For their rock is not as our Rock, even our enemies themselves being judges.
What do you do when life surpasses your capabilities? When you’re between The Rock and a hard place?
Aron Lee Ralston (born October 27, 1975) is an American mountain climber who became famous in May 2003 when he was forced to amputate his lower right arm with a dull knife in order to free himself after his arm became trapped by a boulder. Ralston documented his experience in a book titled Between a Rock and a Hard Place (ISBN 0-7434-9281-1), published by Atria Books on September 7, 2004. Such desperation took him to great measures like carving his name, date of birth and presumed date of death into the boulder, drinking his own urine because of lack of water and videotaping his last goodbyes to his family.
Ralston, a student of mechanical engineering and French at Carnegie Mellon University, was a member of Phi Beta Kappa. At Carnegie Mellon, he served as a Resident Assistant, studied abroad, and was an active intramural sports participant. He left his job as a mechanical engineer with Intel in 2002 to climb all of Colorado’s “fourteeners”, or peaks over 14,000 feet high during the winter season. While he was on a canyoneering trip in Blue John Canyon (near Moab, Utah), a boulder fell and pinned his right forearm, crushing it. After five days of trying to lift and break the boulder, a dehydrated and delirious Ralston prepared to cut off his already dead arm by levering it against a chockstone, which snapped the radius and ulna bones. Using the dull blade on his multiuse tool, he cut the soft tissue around the break. He then used the tool’s pliers to tear at the tougher tendons. Although he didn’t name which brand (other than to say it was not Leatherman), he did describe it as “what you’d get if you bought a $15 flashlight and got a free multi-use tool”.  After Ralston was rescued, his arm was retrieved by park authorities and removed from under the boulder. It was cremated and given to Ralston. He returned to the boulder and left the ashes there.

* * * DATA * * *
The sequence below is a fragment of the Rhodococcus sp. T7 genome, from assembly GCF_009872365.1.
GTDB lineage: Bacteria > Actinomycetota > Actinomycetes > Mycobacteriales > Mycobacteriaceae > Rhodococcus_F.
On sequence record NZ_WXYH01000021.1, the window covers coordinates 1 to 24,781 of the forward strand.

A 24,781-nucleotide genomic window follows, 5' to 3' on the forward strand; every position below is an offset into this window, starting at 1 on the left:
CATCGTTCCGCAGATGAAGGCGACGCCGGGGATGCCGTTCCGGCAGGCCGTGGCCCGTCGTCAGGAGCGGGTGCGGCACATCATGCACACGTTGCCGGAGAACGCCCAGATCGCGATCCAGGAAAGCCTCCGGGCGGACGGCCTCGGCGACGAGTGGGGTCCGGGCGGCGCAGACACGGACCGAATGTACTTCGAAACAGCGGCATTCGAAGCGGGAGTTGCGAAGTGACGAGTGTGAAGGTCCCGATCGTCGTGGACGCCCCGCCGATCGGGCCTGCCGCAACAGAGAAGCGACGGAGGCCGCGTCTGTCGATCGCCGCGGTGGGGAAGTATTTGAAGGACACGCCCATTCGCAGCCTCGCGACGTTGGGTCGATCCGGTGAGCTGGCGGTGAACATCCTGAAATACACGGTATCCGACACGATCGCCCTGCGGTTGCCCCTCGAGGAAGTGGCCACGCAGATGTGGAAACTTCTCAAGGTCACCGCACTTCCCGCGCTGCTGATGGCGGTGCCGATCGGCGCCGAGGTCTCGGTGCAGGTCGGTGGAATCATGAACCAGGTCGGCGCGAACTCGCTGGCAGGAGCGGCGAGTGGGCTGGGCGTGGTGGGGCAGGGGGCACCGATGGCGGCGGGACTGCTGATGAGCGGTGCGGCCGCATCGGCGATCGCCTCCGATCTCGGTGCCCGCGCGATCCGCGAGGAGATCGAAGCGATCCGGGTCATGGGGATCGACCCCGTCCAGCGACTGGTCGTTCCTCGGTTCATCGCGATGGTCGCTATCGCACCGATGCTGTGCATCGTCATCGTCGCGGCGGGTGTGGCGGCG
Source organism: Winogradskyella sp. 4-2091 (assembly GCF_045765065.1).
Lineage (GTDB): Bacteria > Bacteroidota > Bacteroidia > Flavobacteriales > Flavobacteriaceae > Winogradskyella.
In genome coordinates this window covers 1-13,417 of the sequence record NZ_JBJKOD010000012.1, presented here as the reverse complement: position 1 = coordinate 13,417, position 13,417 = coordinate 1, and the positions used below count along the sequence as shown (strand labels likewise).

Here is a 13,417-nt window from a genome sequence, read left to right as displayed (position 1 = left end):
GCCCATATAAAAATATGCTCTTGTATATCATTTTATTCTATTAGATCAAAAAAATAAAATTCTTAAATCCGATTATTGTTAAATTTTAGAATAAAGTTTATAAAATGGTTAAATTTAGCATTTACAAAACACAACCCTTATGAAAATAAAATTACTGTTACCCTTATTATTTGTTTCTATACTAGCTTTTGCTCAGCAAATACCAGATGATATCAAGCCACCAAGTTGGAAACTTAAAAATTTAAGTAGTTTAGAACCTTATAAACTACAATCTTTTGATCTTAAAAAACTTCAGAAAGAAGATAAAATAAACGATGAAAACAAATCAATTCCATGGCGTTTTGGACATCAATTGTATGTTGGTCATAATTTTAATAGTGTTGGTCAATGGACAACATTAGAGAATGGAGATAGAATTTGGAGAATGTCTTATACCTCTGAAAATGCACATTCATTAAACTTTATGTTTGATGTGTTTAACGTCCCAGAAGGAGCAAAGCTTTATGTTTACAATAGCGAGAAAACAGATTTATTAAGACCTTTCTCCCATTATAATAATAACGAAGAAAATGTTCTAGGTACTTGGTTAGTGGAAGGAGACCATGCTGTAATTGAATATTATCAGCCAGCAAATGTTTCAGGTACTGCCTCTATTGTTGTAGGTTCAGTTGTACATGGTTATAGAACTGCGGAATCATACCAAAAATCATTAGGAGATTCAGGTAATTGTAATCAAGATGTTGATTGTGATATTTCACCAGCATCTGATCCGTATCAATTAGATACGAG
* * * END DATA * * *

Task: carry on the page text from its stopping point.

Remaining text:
The incident has given Ralston something of a folk-hero status and has even inspired spinoffs such as Stanford University’s Aron Ralston MAN Game.